Some debit card networks are modifying their interchange policies for low-cost transactions to address merchant concerns about pricing. Will others follow?
Consumer comfort with using debit cards for a wide range of transactions continues to rise, Visa USA and MasterCard International report. But the fastest-growing growth sector for debit-small-ticket purchases-is far from reaching its potential.
"At the end of the day, the vast majority of (small-ticket) transactions are still conducted with cash," notes Les Riedl, president of the Atlanta-based Speer & Associates consultancy.
To capture more of those transactions, at least one domestic PIN-debit network, Greenwood Village, Colo.-based First Data Corp.'s Star, is changing its interchange-rate structure. The network in May will move to a per-ticket-value approach from a monthly transaction volume-based structure in a bid to make PIN debit more attractive to quick-service restaurants, or QSRs, many of whose customers spend no more than $10 per visit, says Beth Lynn, First Data senior vice president of network administration.
"Our goal is to promote and expand PIN debit," Lynn says. Star's move also makes PIN-debit a better value for its member issuers by increasing their interchange revenue stream in a retail segment where they currently get little revenue, she notes.
Star's QSR interchange rate is a flat 12.5 cents per transaction, regardless of ticket value. On May 1, Star's QSR interchange will become 1.25% of a sale plus 2 cents. The total amount payable would be capped at 45 cents.
That means a $5 sale at a QSR would cost the acquirer 8.25 cents in interchange, or about 4 cents less than under the current Star rate, while a sale exceeding $8 would cost a QSR acquirer more in interchange.
Though Visa USA has a low-ticket category for signature debit, its Interlink PIN-debit network does not have a QSR category and uses a tiered interchange structure, with nonsupermarket merchants paying a top rate of 45 cents per transaction. Robert Towne, Visa vice president of acceptance economics, says Visa has no plans for Interlink to match Star's changes.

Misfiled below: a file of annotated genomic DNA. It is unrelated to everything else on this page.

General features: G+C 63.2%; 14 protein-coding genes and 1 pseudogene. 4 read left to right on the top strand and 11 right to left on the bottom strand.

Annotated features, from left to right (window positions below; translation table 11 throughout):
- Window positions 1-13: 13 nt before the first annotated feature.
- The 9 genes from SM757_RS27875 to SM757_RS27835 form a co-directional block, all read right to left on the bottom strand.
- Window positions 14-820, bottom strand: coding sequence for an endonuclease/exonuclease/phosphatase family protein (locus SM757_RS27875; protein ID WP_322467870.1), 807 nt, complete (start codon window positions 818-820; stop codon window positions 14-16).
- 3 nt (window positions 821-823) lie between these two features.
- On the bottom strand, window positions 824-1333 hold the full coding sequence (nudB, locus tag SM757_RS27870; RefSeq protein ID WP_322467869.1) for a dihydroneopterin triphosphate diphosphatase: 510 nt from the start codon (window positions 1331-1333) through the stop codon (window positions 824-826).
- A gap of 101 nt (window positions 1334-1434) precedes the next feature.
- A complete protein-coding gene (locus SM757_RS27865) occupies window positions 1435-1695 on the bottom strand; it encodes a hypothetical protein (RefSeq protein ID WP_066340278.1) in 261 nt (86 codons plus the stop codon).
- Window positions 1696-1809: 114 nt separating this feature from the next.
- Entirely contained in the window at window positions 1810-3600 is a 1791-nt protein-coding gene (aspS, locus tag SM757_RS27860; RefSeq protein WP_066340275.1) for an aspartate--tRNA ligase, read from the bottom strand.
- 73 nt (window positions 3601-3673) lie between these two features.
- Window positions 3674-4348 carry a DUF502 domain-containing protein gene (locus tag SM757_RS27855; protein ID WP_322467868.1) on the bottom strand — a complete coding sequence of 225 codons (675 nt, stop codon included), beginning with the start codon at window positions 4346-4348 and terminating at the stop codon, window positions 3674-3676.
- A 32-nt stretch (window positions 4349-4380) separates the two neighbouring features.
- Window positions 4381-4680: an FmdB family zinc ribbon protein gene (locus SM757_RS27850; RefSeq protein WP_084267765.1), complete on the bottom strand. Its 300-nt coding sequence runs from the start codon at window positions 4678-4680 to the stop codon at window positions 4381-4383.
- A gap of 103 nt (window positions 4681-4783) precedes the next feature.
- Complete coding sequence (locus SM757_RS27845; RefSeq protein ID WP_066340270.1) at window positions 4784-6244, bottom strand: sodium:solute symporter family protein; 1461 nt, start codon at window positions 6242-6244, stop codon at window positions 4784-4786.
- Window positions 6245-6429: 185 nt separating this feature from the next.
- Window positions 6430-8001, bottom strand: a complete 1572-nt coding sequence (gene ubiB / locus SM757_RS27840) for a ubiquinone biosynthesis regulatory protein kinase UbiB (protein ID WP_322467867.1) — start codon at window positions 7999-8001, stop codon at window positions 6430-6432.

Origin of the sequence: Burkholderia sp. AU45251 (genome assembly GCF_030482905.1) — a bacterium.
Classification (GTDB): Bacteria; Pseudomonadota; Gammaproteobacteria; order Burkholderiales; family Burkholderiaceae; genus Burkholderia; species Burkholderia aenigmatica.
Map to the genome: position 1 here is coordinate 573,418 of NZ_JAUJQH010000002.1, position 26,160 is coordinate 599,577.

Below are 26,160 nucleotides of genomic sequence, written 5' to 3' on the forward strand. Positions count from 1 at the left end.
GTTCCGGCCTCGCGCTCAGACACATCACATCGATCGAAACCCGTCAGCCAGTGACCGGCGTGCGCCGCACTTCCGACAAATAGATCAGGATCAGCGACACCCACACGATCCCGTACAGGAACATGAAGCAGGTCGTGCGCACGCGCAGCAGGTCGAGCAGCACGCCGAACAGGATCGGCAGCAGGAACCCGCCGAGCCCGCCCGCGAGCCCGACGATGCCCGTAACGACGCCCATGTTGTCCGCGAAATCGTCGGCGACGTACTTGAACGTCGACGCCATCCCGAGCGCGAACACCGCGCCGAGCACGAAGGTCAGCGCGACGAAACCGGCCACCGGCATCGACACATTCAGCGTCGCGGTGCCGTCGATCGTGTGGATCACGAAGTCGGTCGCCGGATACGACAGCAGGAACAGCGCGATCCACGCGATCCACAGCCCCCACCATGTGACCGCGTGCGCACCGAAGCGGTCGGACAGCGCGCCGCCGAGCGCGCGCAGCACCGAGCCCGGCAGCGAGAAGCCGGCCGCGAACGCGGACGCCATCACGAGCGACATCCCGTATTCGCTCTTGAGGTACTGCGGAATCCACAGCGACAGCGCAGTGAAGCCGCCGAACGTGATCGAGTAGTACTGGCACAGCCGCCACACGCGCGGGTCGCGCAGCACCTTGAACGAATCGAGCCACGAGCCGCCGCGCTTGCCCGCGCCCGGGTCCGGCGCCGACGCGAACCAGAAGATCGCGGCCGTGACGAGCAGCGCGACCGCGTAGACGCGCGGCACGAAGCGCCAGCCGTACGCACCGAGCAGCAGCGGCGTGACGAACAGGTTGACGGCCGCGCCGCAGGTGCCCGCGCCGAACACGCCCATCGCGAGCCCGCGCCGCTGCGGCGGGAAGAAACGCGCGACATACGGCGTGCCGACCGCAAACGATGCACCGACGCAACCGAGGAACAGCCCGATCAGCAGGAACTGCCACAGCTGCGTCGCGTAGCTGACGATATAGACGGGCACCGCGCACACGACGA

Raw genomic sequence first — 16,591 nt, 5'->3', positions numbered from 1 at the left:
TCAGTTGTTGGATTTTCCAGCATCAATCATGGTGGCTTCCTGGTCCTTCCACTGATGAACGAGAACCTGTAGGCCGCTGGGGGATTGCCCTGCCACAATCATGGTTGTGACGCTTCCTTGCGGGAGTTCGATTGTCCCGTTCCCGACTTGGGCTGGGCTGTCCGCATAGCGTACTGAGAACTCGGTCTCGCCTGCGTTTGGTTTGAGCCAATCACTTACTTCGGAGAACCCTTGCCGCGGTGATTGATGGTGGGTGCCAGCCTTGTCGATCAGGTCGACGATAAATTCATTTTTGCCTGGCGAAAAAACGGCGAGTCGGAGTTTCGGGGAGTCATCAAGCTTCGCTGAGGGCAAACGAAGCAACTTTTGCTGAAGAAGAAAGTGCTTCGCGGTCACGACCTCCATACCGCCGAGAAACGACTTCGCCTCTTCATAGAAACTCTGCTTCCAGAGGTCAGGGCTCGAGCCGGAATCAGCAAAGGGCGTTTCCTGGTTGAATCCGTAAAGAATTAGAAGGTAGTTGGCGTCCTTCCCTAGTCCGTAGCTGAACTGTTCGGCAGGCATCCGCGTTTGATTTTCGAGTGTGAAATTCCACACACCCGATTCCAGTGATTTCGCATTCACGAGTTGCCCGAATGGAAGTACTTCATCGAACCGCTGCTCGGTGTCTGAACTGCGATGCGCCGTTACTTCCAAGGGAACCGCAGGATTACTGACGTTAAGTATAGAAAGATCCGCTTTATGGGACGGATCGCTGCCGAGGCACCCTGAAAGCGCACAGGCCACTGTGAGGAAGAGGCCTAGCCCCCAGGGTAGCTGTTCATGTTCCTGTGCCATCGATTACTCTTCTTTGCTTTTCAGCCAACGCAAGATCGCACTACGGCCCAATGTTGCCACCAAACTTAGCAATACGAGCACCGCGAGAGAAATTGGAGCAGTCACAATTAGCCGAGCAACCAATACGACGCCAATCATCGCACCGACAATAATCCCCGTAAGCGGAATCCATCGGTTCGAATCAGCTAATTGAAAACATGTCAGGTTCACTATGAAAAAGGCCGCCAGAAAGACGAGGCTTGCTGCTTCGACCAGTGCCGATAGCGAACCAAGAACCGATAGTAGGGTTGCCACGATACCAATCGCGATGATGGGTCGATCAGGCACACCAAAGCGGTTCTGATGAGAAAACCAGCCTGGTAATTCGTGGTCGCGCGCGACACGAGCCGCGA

Speer's Riedl, however, believes other networks will follow Star's purchase-value-based example to capture more transactions from cash-oriented businesses. "You have to create special categories with these," he says.
In a breakdown of 2004 transaction types, Visa says the use of debit cards at QSRs is growing much faster than other payment sectors. Funds spent with Visa-branded cards at QSRs last year increased 67% from 2003, to $10.8 billion, according to Visa. Dollar volume for what the association describes as "small tickets" grew by 25.3% last year, to $6.5 billion, from 2003's total.
While QSRs are a high-growth transaction sector for Visa, the volumes within such cash-oriented businesses could be much larger, Visa chief executive Carl Pascarella said in a statement on Visa's 2004 results. "There remains a huge opportunity for growth in 2005 and beyond, with $19 trillion of transactions still being made with cash and checks," he said.
QSRs are a $138 billion market, and payment cards account for only about 10% of QSR payments, according to Visa.
Visa expects to capture far more of what currently are cash transactions, says Ginny Traub, Visa vice president of consumer debit. Traub notes that the debit infrastructure at QSRs is just now being built. Three years ago, less than 10% of QSRs accepted Visa payment cards. Now, more than 54% accept them, says Traub.
Visa, as have other major debit networks, several years ago adopted a special interchange category for QSRs. This category reduces the signature-debit interchange on sales of less than $15 that merchant acquirers pay issuers of signature-based debit cards.
MasterCard's gross dollar value for its signature-debit program in 2004 increased 18.7% from 2003, to $277.2 billion, of which $149.2 billion was in the U.S. That compares with a 12.1% increase in 2004's fourth quarter from the same period a year earlier for both credit and signature debit, MasterCard says. MasterCard did not release 2004 data for its PIN-based Maestro and Cirrus networks and declined to comment on its 2004 results.
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